HOUSE prices in Yorkshire and the Humber are bucking the national trend of slowing growth.

According to figures from Nationwide, house price growth across the UK slowed to just 0.5% in 2018, down from 2.6% in 2017, its weakest pace since February 2013.

But in Yorkshire and the Humber the average price of a home was £157,436, up 3.7% on the previous quarter and up 5.8% on the previous year.

Commenting on the figures, Robert Gardner, Nationwide's Chief Economist, said: “UK house price growth slowed noticeably as 2018 drew to a close, with prices just 0.5% higher than December 2017.

“This marks a noticeable slowdown from previous months, where prices had been rising at a c2% pace. However, it is broadly in line with our expectations - since the start of the year we had been anticipating a price rise of about 1% in 2018).

“Indicators of housing market activity, such as the number of property transactions and the number of mortgages approved for house purchases, have remained broadly stable in recent months, but forward-looking indicators had suggested some softening was likely.

“In particular, measures of consumer confidence weakened in December and surveyors reported a further fall in new buyer enquiries towards the end of the year. While the number of properties coming onto the market also slowed, this doesn’t appear to have been enough to prevent a modest shift in the balance of demand and supply in favour of buyers."

“It is likely that the recent slowdown is attributable to the impact of the uncertain economic outlook on buyer sentiment, given that it has occurred against a backdrop of solid employment growth, stronger wage growth and continued low borrowing costs.

“Near term prospects will be heavily dependent on how quickly this uncertainty lifts, but ultimately the outlook for the housing market and house prices will be determined by the performance of the wider economy – especially the labour market.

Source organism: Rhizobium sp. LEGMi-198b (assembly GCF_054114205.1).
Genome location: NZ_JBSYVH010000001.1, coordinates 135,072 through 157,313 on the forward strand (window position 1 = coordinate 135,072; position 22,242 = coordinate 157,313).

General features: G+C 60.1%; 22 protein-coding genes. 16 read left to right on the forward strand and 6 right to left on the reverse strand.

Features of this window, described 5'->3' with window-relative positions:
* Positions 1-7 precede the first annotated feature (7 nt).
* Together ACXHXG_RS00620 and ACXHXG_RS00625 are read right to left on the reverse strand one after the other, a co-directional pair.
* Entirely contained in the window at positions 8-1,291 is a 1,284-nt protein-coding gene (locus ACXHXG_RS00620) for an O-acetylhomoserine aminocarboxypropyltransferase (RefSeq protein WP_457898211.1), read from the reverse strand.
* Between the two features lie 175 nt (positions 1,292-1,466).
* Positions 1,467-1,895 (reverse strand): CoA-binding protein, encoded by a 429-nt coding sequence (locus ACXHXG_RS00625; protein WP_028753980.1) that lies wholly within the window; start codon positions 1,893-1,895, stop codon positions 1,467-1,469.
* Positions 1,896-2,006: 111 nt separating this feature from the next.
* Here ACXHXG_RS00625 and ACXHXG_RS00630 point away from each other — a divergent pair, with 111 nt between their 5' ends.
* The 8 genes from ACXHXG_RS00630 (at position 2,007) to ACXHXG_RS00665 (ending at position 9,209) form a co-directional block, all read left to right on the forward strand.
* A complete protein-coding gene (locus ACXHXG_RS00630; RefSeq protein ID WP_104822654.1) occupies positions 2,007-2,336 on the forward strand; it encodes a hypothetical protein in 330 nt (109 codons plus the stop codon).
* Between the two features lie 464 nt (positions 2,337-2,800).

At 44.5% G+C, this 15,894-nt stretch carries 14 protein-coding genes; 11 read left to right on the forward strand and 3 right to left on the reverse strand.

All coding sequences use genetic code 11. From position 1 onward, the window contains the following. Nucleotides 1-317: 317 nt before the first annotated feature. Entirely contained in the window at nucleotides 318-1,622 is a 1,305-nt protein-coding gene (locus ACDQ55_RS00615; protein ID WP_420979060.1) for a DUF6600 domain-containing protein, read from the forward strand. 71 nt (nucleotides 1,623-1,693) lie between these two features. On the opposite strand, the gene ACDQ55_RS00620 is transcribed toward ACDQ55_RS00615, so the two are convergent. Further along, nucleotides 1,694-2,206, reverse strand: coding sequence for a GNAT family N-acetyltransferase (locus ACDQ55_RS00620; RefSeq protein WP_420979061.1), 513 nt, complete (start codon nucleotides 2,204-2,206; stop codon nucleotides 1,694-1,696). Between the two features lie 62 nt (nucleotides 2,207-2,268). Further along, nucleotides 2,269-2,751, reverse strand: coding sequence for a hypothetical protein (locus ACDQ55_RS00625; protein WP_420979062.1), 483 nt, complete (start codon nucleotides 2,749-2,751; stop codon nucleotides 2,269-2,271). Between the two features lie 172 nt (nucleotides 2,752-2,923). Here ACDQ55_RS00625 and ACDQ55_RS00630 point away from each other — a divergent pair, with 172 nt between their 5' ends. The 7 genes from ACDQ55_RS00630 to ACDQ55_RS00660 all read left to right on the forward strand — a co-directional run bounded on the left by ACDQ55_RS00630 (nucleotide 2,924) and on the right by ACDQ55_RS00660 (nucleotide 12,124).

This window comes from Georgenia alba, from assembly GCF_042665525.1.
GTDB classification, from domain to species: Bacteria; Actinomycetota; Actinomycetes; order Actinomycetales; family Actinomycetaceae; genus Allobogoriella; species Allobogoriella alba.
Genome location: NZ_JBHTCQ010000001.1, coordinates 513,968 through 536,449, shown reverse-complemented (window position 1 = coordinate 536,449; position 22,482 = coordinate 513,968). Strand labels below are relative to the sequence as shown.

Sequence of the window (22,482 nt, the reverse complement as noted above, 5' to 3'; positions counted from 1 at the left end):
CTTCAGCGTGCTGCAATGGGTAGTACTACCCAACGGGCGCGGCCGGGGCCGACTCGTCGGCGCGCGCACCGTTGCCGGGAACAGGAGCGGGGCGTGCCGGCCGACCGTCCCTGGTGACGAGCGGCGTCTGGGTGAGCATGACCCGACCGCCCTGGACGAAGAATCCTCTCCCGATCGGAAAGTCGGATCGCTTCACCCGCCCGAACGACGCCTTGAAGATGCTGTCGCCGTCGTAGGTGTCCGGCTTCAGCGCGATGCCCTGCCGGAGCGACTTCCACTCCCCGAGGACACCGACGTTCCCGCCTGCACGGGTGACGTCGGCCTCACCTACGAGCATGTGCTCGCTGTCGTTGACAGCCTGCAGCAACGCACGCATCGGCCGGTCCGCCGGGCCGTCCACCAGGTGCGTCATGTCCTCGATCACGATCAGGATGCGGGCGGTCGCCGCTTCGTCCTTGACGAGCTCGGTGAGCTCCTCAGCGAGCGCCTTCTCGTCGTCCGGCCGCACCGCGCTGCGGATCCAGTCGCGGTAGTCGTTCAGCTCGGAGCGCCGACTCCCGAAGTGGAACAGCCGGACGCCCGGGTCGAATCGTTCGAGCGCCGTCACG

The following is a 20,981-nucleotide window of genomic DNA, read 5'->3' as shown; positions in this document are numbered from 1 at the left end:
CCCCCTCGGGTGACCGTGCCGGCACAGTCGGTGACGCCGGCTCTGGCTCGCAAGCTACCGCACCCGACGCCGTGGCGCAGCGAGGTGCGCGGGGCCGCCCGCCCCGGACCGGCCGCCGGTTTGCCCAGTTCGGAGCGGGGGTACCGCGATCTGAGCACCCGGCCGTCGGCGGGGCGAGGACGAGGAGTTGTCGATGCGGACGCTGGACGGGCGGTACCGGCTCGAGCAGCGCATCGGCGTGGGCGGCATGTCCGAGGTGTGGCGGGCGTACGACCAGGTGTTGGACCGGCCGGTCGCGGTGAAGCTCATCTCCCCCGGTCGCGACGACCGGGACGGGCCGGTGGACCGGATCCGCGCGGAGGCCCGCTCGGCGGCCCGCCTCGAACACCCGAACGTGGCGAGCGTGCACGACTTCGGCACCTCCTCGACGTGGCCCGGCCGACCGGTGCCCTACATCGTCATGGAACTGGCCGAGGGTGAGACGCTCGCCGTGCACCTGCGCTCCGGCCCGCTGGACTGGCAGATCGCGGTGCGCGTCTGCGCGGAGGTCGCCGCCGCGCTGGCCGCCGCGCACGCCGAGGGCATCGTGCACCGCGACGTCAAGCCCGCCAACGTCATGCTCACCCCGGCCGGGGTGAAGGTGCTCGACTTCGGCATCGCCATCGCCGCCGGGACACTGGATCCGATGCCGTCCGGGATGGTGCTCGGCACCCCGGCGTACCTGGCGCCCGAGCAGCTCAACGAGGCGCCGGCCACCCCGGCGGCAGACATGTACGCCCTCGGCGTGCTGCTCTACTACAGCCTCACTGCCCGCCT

“The economic outlook is unusually uncertain. However, if the economy continues to grow at a modest pace, with the unemployment rate and borrowing costs remaining close to current levels, we would expect UK house prices to rise at a low single-digit pace in 2019.

“Amongst the home nations Northern Ireland recorded the strongest growth in 2018, with prices up 5.8%, though Wales also recorded a respectable 4% gain. By contrast, Scotland saw a more modest 0.9% increase, while England saw the smallest rise of just 0.7% over the year.

“One of the more prominent regional trends in 2018 was the further narrowing of the north-south house price divide in England. Price growth in the south (London, Outer Metropolitan, Outer South East, East Anglia, South West) moderated throughout the year, while in the northern regions (the North, North West, East and West Midlands, and Yorkshire & Humberside), price growth remained broadly stable in the 3% to 4% range.

“This trend was not entirely unexpected, however, as it followed several years of sustained outperformance by the south (especially London and Outer Metropolitan) which left affordability more stretched in these areas.

“Indeed, even though house prices have been rising more quickly in the north of England since Q2 2017, price levels are still significantly higher in the south. The price of a typical home in the south of England (£329,240) is still almost double that in the north (£166,642).”